Why You Should be Conducting Clinical Trials in Sub-Saharan Africa?
- Sub-Saharan Africa is one of the fastest growing economies in the world
- Over a billion potential patients
- Genetically diverse populations
- Access to large populations with infectious diseases such as HIV, Malaria, Tuberculosis, etc.
- Similarly to the Western world, hypertension, type 2 diabetes and other disorders are on the rise and often represent one of the top causes of deaths in these populations
- Very keen investigators
- Potential costs savings
Sub-Saharan Africa is geographically the area of the continent of Africa that lies south of the Sahara desert. According to the UN, it consists of all African countries that are fully or partially located south of the Sahara. The contrasts with North Africa, whose territories are part of the League of Arab states within the Arab world. Somali, Djibouti, Comoros and Mauritania are geographically in Sub-Saharan Africa, but are likewise Arab states and part of the Arab world.
Regulatory Applications in Sub-Saharan Africa
In the last five years, the number of clinical research in Africa has continue to grow. Today, based on data from clinicaltrials.gov (2016), clinical studies in Sub-Saharan Africa exceeds the number of clinical trials in South Asia, although the latter is more populated. It remains that these studies only represent 0.02% of the global clinical trials registered on clinicaltrials.gov for a region that has 15% of the world population.
Similarly to others, Sub-Saharan African countries work on improving their regulatory environments and the conduct of clinical research within their countries. This is particularly true for Rwanda, South Africa, and Burkina Faso etc.
The regulatory settings may vary from one country to another, but most of them require a review by at least an Ethical Committee and often a Ministry of Health.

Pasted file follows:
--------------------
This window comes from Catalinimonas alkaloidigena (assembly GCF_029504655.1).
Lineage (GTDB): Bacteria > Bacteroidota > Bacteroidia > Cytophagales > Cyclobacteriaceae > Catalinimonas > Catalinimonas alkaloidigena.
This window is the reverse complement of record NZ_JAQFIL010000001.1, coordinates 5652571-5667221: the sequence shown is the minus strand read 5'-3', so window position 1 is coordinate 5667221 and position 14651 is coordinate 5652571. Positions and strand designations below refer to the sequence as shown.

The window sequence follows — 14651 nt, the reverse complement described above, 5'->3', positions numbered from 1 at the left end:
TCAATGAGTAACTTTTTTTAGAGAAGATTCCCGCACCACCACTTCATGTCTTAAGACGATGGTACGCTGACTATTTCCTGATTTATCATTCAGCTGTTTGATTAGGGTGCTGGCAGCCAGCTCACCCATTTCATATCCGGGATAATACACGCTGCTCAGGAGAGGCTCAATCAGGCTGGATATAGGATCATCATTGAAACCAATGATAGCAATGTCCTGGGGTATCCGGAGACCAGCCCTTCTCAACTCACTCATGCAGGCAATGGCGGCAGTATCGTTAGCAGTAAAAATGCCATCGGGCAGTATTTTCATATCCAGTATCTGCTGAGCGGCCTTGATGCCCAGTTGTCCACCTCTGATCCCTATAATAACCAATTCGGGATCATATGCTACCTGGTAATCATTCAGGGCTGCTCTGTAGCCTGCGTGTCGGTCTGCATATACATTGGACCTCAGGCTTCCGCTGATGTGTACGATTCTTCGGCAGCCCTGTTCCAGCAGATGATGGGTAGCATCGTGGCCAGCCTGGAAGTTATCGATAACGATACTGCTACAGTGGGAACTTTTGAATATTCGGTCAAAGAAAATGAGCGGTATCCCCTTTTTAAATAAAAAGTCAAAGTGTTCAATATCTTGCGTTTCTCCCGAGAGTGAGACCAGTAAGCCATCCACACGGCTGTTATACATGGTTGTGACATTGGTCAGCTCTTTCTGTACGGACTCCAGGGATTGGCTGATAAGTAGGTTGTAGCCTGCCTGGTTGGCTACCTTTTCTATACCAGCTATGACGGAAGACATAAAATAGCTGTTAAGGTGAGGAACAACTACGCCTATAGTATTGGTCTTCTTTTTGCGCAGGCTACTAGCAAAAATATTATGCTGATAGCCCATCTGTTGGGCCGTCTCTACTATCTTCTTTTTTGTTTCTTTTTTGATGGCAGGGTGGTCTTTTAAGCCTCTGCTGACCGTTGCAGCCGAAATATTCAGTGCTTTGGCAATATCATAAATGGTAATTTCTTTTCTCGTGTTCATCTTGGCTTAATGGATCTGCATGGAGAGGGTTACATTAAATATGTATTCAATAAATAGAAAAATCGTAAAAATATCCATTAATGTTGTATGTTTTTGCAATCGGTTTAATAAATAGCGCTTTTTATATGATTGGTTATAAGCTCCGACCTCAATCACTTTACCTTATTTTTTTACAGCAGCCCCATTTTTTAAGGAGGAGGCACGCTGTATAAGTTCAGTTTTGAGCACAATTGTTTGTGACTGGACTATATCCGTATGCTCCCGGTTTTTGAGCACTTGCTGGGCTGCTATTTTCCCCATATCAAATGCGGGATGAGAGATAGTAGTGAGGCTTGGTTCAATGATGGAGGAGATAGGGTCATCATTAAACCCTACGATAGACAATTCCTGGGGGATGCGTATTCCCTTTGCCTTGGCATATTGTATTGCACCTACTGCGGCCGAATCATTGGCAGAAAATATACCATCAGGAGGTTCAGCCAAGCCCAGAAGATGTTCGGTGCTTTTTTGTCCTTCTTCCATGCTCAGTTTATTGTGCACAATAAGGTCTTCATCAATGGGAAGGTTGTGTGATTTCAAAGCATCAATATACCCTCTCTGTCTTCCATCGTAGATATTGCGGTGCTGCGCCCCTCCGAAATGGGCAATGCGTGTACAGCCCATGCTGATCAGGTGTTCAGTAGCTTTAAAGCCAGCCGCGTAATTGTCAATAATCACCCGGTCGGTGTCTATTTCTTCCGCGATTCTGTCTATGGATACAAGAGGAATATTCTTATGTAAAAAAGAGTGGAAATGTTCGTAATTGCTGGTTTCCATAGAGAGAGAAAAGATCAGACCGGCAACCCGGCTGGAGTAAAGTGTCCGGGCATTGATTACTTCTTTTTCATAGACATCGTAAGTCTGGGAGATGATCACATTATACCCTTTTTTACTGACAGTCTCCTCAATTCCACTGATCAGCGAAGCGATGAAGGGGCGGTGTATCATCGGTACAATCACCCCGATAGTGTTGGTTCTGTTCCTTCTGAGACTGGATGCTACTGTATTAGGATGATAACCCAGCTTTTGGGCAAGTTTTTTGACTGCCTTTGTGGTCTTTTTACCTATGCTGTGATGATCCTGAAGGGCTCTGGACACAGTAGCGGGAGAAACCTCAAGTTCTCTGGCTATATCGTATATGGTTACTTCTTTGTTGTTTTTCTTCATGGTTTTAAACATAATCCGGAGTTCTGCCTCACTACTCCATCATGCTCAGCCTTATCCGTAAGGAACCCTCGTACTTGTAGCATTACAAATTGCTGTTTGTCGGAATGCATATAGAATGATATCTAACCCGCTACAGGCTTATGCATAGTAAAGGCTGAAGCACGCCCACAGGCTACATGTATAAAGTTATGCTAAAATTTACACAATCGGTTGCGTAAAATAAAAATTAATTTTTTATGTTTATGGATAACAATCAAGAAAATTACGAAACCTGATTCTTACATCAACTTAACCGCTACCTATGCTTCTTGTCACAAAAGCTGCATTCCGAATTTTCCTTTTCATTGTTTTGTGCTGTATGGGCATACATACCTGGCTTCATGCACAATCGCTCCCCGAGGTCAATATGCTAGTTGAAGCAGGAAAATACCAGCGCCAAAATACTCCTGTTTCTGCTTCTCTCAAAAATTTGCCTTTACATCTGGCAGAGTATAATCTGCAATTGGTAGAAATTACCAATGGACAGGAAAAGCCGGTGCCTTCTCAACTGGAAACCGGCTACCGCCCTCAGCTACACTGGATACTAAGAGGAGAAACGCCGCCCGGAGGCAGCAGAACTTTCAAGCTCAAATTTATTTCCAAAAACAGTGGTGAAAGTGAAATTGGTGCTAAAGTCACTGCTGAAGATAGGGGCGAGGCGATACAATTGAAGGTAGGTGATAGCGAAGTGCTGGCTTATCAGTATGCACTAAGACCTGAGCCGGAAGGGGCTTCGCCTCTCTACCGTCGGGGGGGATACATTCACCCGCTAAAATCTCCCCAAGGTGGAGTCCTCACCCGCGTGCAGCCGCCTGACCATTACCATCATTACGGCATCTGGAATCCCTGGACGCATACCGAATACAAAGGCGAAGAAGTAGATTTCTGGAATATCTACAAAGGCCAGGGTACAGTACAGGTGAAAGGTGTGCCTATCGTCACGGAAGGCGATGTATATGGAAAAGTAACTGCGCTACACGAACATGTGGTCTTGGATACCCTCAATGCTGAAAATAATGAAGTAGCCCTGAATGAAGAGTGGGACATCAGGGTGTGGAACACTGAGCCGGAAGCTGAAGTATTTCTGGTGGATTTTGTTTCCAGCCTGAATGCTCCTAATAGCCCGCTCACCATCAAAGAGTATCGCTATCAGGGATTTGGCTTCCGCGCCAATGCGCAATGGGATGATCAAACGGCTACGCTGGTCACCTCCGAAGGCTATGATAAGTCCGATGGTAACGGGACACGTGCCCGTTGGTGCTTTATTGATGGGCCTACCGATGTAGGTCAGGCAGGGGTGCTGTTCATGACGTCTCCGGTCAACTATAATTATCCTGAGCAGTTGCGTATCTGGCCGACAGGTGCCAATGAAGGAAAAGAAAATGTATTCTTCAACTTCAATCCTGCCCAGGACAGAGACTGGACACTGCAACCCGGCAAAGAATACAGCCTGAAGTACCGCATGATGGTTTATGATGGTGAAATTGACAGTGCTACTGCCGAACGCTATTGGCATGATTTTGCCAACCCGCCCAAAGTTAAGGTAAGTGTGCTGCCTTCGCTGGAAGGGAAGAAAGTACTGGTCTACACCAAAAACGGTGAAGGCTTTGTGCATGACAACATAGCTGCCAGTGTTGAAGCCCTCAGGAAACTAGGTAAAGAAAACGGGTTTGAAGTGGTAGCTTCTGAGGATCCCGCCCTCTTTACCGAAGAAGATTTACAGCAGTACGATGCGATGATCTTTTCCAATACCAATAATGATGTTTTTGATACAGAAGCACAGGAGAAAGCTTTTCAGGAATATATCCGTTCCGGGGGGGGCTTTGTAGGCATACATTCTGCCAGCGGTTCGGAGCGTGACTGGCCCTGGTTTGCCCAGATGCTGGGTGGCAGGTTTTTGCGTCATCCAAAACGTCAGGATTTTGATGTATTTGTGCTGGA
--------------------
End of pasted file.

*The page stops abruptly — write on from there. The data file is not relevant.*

These submissions can be sequential or parallel depending on the country. Ethical Committees may often be in an academic setting, and additional review boards may apply in some countries.
Application may be submitted in French, English or Portuguese (in countries that were ex Portuguese colonies). Official timelines for the review process is between 2 to 3 months, however, can be extended in some countries up to 5 months. Import and export licenses may be obtained.
Quick facts about Sub-Saharan Africa
As of 2011, Africa is one of the fastest developing regions in the world. Six of the world’s ten fastest-growing economies over the previous decade were situated below the Sahara, with the remaining four in East and Central Asia.
Between 2011 and 2015, the economic growth rate of the average nation in Africa is expected to surpass that of the average nation in Asia.
Sub-Saharan Africa is projected to contribute seven out of the ten fastest growing economies in the world. According to the World Bank, the economic growth rate in the region had risen to 4.7% in 2013, with a rate of 5.2% forecasted for 2014. This continued rise was attributed to increasing investment in infrastructure and resources as well as steady expenditure per household.
In 2011, Sub-Saharan Africa was home to 69% of all people living with HIV/AIDS worldwide. Malaria is an endemic illness in Sub-Saharan Africa, where the majority of malaria cases and deaths worldwide occur. Routine immunization has been introduced in order to prevent measles.
Hypertension is not a disease of the rich anymore, it is the number one cause of death in Africa similarly to Europe and the US. According to a recent IFC report (the world’s largest multilateral investor in the private health and education sectors in emerging markets), The Business of Health in Africa: Partnering with the Private Sector to Improve People’s Lives, spending on health in Sub-Saharan Africa is expected to double over the next 10 years.
Investments of $25-30 billion will be needed to meet the demand, with the private sector playing a key role.
Sub-Saharan Africa displays the most linguistic diversity of any region in the world.
This is apparent from the number of languages spoken. The region contains over 1,000 languages, which is around 1/6 of the world’s total.
We are responsible, responsive, committed and flexible
ARIANNE has a strong international regulatory understanding, and a corporate commitment to partnership development and long-term relationships with a strong team approach.
ARIANNE is fully compliant with ICH, GCP and regional guidelines and provides a global reach as well as cost-effective solutions.
ARIANNE builds continuously strong relationships with investigators and academic and private medical sites
We maintain strong relationships with local hospitals and medical centers. Locally, we are closely involved in training and managing all site personnel involved in our studies.
Worldwide, all of our offices follow the established quality assurance systems, standard operating procedures to maintain quality and ensure compliance with all regulations and study requirements as our North American Offices as well as adhering to international guidelines.
Our foreign staff is fluent in the native languages and English and maintains the appropriate infrastructure to support the studies we conduct, including concise communications and information technology systems.